When President Trump visited Britain in 2018 and met Queen Elizabeth II, he caused a social media stir by walking in front the British monarch as they inspected her honor guard, forcing her to step around him — a breach of protocol.
On Thursday, a day after his first state visit to Britain ended, he raved in an interview with the Fox News host Laura Ingraham that he had developed a deep bond with the queen and that she had been very taken with him.
“There are those that say they have never seen the queen have a better time, a more animated time,” Mr. Trump said in the interview, which was taped in Normandy, France, in front of the graves of fallen troops on the 75th anniversary of the Allied landing.
“We had a period where we were talking solid straight,” he said. “I didn’t even know who the other people at the table were. I never spoke to them; we just had a great time.”
During the interview he also joked that he was holding up the D-Day ceremonies to sit with Ms. Ingraham.
A day earlier, while sitting with President Emmanuel Macron of France, Mr. Trump called the queen “an incredible lady,” adding, “I feel I know her so well right now, and she certainly knows me well.”
Elizabeth, 93, the world’s longest-reigning monarch, has met every American president since Truman, except for Lyndon B. Johnson. And for all his appeals to populism as political rocket fuel, Mr. Trump has long craved the respect and approval of global figures and cultural icons, including the British royal family, even as his desire to boast about his meeting with royalty was at odds with some of his harsh rhetoric at rallies.
For his state visit, he brought along not only the first lady, Melania Trump, but also his four adult children. During last year’s trip, which was downgraded from an official state visit, Mr. Trump had tea with the queen at Windsor Castle.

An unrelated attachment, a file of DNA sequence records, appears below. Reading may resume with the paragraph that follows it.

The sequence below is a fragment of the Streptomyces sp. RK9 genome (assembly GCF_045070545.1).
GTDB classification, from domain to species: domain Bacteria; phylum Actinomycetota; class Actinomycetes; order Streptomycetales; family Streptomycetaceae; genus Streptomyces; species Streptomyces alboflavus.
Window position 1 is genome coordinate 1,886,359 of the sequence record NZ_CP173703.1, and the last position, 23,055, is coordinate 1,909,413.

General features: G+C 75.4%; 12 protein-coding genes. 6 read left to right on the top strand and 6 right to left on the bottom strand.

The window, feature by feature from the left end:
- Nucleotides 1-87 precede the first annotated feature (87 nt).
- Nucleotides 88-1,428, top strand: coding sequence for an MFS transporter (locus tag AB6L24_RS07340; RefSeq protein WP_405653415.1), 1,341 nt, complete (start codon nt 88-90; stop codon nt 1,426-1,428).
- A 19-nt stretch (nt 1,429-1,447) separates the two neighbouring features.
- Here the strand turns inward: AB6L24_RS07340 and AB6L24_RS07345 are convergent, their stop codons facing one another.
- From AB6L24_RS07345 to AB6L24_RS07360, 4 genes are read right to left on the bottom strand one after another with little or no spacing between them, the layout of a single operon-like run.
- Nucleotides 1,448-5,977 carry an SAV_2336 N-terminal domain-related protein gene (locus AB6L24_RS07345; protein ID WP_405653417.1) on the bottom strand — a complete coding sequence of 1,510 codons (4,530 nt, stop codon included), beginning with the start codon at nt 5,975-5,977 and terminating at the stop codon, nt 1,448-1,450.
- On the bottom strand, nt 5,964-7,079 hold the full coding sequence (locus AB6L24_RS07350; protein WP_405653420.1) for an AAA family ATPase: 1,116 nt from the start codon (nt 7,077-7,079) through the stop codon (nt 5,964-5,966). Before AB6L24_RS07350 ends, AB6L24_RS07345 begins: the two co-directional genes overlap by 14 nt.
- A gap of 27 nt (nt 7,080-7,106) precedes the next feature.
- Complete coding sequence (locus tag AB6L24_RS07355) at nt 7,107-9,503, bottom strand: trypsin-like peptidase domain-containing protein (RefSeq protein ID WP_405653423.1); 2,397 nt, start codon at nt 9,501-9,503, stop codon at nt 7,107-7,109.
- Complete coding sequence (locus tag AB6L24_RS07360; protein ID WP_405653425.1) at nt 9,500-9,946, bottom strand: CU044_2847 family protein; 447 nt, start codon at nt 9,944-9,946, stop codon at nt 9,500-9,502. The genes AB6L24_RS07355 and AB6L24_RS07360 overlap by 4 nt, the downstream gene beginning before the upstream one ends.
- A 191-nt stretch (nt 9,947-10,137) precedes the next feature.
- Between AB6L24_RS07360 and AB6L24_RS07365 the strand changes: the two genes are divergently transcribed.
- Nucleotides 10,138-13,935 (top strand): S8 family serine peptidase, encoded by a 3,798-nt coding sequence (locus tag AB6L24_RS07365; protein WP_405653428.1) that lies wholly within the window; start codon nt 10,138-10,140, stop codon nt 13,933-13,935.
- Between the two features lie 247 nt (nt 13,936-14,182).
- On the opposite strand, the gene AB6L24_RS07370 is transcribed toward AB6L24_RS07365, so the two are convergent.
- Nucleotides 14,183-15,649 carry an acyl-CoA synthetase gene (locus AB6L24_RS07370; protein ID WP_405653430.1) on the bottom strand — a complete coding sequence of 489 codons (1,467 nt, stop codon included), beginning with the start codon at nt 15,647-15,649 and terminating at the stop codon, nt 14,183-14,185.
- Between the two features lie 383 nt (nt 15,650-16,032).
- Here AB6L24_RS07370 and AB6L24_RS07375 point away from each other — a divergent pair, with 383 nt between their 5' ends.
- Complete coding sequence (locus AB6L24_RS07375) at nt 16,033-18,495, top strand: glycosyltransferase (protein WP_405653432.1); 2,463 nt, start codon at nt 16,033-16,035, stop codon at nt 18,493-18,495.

This time, even as Britons hit the streets in protest with a giant Trump balloon, Mr. Trump was feted at a lavish state dinner at Buckingham Palace, where he sat to the right of the queen at the horseshoe-shape table, and they exchanged toasts.
She noted the president’s Scottish ancestry on his mother’s side, and said that Britain and the United States were “bound by the strength and breadth” of their economic ties.
Addressing Mr. Trump, she said, “Mr. President, as we look to the future, I’m confident that our common values and shared interests will continue to unite us.” She also pointedly spoke of the multilateral institutions that Britain and the United States helped to create after World War II to prevent another war — institutions, like NATO, that Mr. Trump has denigrated.
“While the world has changed,” the queen said, “we are forever mindful of the original purpose of these structures.”
On Wednesday, he left for Ireland, where he owns a golf club in Doonbeg, and met with Prime Minister Leo Varadkar. He reassured the Irish leader that Britain’s exit from the European Union would “work out very well,” including for Ireland, “with your wall, your border.”
He also praised Mr. Varadkar as doing a “fantastic” job, and said that Ireland was “one of the leading countries in terms of people moving and living in the United States.”
“We have millions of Irish. And I think I know most of them because they’re my friends,” he said. “We love the Irish.”